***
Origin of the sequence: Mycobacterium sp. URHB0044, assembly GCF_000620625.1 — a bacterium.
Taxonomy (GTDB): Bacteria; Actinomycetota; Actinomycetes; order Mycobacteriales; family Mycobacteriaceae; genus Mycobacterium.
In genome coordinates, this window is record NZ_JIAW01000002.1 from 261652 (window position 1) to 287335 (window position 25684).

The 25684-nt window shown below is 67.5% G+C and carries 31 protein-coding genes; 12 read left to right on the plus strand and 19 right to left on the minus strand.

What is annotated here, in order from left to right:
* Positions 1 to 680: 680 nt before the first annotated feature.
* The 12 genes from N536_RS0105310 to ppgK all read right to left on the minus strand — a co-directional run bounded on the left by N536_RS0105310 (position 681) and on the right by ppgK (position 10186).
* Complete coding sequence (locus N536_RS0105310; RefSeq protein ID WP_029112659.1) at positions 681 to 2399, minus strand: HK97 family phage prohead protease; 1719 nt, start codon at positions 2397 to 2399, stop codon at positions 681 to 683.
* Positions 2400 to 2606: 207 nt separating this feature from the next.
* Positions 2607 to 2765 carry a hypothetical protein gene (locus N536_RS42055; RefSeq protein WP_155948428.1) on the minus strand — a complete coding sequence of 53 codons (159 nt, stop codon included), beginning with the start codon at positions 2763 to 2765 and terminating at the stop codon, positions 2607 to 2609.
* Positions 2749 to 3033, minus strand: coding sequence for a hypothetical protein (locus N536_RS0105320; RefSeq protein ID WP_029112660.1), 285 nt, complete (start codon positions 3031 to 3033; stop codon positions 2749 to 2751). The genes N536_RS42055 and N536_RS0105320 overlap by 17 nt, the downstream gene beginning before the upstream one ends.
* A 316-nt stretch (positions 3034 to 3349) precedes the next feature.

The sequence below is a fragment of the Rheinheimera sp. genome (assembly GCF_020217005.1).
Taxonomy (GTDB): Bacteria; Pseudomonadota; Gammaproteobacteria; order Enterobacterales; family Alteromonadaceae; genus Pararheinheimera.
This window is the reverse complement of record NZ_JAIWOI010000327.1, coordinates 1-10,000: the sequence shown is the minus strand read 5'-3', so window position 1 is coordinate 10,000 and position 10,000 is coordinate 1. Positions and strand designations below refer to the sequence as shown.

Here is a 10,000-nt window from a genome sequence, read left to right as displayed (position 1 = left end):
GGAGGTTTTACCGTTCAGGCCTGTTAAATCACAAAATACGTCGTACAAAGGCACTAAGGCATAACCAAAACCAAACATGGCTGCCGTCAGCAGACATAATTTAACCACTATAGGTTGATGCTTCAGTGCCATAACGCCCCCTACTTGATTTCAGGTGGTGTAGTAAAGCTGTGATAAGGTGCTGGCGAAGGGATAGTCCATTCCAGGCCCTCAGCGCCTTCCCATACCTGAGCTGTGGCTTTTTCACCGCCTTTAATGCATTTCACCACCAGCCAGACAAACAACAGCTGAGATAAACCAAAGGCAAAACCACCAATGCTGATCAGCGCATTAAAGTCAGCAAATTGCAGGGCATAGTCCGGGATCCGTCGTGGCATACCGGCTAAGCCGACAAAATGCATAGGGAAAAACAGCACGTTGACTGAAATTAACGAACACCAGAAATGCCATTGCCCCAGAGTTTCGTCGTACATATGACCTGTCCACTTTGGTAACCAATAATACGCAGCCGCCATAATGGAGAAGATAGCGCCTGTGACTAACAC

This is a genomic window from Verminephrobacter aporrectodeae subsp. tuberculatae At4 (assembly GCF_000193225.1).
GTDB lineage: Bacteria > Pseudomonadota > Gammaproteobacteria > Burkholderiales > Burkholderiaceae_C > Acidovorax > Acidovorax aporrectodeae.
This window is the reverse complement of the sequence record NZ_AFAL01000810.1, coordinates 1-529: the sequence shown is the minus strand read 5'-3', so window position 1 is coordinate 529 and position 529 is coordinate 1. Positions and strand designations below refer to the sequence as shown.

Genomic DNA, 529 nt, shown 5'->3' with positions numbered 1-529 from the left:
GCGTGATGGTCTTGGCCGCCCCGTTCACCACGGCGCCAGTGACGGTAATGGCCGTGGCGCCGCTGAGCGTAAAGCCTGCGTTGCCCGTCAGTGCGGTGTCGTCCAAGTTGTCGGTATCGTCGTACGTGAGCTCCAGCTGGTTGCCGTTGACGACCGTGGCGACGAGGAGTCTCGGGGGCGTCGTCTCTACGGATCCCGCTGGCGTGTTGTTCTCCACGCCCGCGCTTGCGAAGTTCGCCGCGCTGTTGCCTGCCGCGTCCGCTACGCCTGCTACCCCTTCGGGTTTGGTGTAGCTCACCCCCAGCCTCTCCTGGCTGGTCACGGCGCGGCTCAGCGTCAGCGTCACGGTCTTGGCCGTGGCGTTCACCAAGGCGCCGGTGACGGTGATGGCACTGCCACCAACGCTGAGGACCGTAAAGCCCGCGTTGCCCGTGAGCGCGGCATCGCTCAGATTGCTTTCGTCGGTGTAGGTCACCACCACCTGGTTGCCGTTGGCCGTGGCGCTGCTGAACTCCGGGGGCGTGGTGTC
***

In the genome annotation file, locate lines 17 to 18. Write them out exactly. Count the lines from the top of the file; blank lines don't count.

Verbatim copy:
GGAGGTTTTACCGTTCAGGCCTGTTAAATCACAAAATACGTCGTACAAAGGCACTAAGGCATAACCAAAACCAAACATGGCTGCCGTCAGCAGACATAATTTAACCACTATAGGTTGATGCTTCAGTGCCATAACGCCCCCTACTTGATTTCAGGTGGTGTAGTAAAGCTGTGATAAGGTGCTGGCGAAGGGATAGTCCATTCCAGGCCCTCAGCGCCTTCCCATACCTGAGCTGTGGCTTTTTCACCGCCTTTAATGCATTTCACCACCAGCCAGACAAACAACAGCTGAGATAAACCAAAGGCAAAACCACCAATGCTGATCAGCGCATTAAAGTCAGCAAATTGCAGGGCATAGTCCGGGATCCGTCGTGGCATACCGGCTAAGCCGACAAAATGCATAGGGAAAAACAGCACGTTGACTGAAATTAACGAACACCAGAAATGCCATTGCCCCAGAGTTTCGTCGTACATATGACCTGTCCACTTTGGTAACCAATAATACGCAGCCGCCATAATGGAGAAGATAGCGCCTGTGACTAACAC

This is a genomic window from Verminephrobacter aporrectodeae subsp. tuberculatae At4 (assembly GCF_000193225.1).